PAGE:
Professional foul: there is more to life than mammon

TES column 6 February 2015 ‘Professional’, used as a descriptive term, has undergone a transformation.  Today it means ‘unequivocally good’. Governors are expected to work ‘professionally’ to encourage school improvement.  Top-of-the-range tools and products are ‘professional quality’ and we aspire to undertaking tasks ‘like a pro’. How different to the […]

Over exposure: are new laws needed to protect celebrities’ children?

Originally published by The Guardian 9 January 2015 Hannah Weller’s campaign to “prevent the media from publishing photographs of children without their parents’ consent” makes a seductive pitch. She and her musician husband Paul were photographed with their young children, without their consent, shopping in Los Angeles. The pictures were published by […]

Christmas in Mombasa

The first obvious signs that Christmas Day had arrived in Makumba, on the outskirts of Mombasa, Kenya, came when the children put up the decorations.  Identical to those in a million British homes, the shiny plastic banners enjoin readers to have a ‘Merry Christmas’.  The glittering hangings were purchased from […]

Tracks of my tears: an internal jukebox selection

1. I grew up in a home where the King was revered. In the ’70s I couldn’t get excited about big ballads, curious concept albums and woeful film scores. The Sun recordings, however, had a raw, personal, intensity to which I responded immediately. Before I was a teen, I had […]

Miner poets: striking a rhyming seam

Buried deep in this summer’s Latitude Festival line up was a curious outpost from a very different cultural moment.  The three-day event’s insufferable up-from-London-middle-classness is a well worn riff for compares.  But among the up-and-coming performance poets who provide the mainstay of the ‘poetry-tent’ program, was a celebration of verse […]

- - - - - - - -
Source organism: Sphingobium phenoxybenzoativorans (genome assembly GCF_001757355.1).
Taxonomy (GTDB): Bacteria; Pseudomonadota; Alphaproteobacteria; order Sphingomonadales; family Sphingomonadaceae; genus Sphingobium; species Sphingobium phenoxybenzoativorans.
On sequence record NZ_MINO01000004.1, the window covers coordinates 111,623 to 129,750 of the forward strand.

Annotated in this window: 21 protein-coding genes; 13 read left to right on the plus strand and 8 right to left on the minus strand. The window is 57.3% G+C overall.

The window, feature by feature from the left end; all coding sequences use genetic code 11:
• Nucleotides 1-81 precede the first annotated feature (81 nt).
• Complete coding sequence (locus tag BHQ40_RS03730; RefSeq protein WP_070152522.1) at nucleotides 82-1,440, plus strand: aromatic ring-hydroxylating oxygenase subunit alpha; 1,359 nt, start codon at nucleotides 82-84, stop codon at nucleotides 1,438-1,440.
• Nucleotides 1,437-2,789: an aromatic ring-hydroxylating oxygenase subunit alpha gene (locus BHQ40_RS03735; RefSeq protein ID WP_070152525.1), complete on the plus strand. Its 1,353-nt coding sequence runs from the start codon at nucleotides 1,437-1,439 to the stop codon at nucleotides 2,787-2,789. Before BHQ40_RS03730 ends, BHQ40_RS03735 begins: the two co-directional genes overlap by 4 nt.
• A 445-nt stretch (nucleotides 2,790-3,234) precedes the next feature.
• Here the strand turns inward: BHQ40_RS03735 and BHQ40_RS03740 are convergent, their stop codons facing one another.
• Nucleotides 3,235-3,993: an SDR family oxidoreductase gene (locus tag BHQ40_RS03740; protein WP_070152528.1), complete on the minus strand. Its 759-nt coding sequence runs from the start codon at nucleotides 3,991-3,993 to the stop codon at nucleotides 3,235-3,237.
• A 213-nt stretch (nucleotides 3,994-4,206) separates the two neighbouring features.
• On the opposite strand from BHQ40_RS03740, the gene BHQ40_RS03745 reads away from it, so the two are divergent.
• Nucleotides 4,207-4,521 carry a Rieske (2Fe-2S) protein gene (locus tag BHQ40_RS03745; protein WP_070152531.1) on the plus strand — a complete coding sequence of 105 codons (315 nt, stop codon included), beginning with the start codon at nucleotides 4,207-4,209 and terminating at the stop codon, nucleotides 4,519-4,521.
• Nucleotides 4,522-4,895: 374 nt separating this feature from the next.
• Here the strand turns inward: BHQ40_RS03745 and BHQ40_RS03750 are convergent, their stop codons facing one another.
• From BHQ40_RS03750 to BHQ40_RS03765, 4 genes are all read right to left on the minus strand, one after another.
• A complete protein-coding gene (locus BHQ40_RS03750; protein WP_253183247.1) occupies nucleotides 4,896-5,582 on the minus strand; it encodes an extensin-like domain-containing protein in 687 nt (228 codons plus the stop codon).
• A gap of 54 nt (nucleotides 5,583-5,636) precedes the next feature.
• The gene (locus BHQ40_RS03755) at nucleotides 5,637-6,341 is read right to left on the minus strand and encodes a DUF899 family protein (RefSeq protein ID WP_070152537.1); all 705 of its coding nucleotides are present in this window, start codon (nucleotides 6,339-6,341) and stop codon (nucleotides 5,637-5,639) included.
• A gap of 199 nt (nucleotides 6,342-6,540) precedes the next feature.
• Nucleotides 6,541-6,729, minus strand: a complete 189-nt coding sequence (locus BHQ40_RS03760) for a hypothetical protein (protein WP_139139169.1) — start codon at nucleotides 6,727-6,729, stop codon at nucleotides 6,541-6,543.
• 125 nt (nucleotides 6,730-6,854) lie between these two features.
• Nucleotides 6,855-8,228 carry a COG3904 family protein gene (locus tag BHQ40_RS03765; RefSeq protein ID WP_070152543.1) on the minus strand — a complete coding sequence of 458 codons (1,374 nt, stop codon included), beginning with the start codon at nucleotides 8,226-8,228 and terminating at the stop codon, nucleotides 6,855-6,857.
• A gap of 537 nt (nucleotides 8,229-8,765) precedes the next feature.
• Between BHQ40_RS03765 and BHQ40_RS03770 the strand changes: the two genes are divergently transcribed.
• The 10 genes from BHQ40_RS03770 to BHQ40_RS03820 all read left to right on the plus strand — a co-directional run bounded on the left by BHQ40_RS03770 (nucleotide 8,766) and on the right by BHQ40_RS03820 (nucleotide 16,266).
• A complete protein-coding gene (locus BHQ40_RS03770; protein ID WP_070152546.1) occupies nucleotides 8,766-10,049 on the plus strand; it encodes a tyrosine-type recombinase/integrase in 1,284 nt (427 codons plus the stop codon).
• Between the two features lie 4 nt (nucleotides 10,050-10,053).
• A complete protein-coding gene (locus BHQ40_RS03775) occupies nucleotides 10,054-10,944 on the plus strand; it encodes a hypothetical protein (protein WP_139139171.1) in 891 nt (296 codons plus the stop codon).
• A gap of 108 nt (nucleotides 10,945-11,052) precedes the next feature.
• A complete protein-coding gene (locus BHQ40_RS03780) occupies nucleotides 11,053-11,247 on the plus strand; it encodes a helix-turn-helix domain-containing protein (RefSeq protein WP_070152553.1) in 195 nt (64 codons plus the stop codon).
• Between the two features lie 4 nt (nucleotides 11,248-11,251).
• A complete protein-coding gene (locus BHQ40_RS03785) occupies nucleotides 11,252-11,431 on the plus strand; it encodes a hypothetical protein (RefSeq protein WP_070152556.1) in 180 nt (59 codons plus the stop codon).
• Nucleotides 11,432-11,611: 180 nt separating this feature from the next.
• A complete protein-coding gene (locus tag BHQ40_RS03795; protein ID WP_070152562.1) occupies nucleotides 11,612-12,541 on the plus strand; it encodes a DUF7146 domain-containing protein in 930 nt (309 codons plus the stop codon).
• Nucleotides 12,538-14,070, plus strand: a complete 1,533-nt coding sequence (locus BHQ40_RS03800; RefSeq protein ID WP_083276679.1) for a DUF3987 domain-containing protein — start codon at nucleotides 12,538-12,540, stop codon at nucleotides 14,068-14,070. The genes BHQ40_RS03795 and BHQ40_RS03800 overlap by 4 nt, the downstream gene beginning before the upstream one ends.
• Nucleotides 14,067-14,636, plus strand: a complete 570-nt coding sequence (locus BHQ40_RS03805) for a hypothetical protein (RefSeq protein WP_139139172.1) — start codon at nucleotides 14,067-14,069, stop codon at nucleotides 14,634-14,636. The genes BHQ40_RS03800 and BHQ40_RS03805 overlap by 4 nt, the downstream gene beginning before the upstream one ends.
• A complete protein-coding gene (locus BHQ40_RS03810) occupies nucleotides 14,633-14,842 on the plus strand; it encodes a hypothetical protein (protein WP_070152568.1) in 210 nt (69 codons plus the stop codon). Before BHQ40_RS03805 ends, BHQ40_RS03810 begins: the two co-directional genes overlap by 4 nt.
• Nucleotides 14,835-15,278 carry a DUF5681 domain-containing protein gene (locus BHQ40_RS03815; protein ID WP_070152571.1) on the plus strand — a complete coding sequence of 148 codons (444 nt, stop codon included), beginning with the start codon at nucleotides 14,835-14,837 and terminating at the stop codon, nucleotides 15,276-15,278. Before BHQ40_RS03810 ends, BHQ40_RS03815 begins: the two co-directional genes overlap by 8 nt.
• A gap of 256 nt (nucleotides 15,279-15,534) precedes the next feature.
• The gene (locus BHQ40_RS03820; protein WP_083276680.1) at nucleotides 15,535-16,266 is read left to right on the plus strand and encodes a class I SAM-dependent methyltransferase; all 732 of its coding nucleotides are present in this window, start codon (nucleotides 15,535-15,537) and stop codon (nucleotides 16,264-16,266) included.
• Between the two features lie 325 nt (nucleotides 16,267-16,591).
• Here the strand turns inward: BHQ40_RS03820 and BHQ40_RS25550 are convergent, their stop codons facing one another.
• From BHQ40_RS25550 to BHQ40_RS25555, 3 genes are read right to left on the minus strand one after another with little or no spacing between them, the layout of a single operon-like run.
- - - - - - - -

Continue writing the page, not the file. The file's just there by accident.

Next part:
Hot wheels: public transport African style

The shock of navigating Mombasa’s roads, even in a giant Land Cruiser, was such that survival was my only concern for some time.  The surge of vehicles, each trying to gain advantage by any means, was in a different order of magnitude to traffic in any of the western metropolis that […]

Source marked: how journalists’ smartphones blow contacts’ cover

IFJ/NUJ/Guardian conference – Journalism In An Age Of Mass Surveillance The Guardian, London 16 October 2014  Above: Guardian editor Alan Rusbridger Cocktail shakers are newly popular among Guardian journalists, and manual typewriters are making a comeback.  Both result from rising fears about the state’s ability to gather ‘metadata’ from reporter’s […]

The living dead: my faith was renewed at a socialist pioneer’s graveside

Hollywood and horror writers have seen to it that graveyards evoke feelings of dread, fear and apprehension.  At best they are where the grieving outpour their despair; at worst they are the scene of spines chilled, foul deeds and the rising dead. Wandering around the monumental Victorian remembrances in Dundee’s […]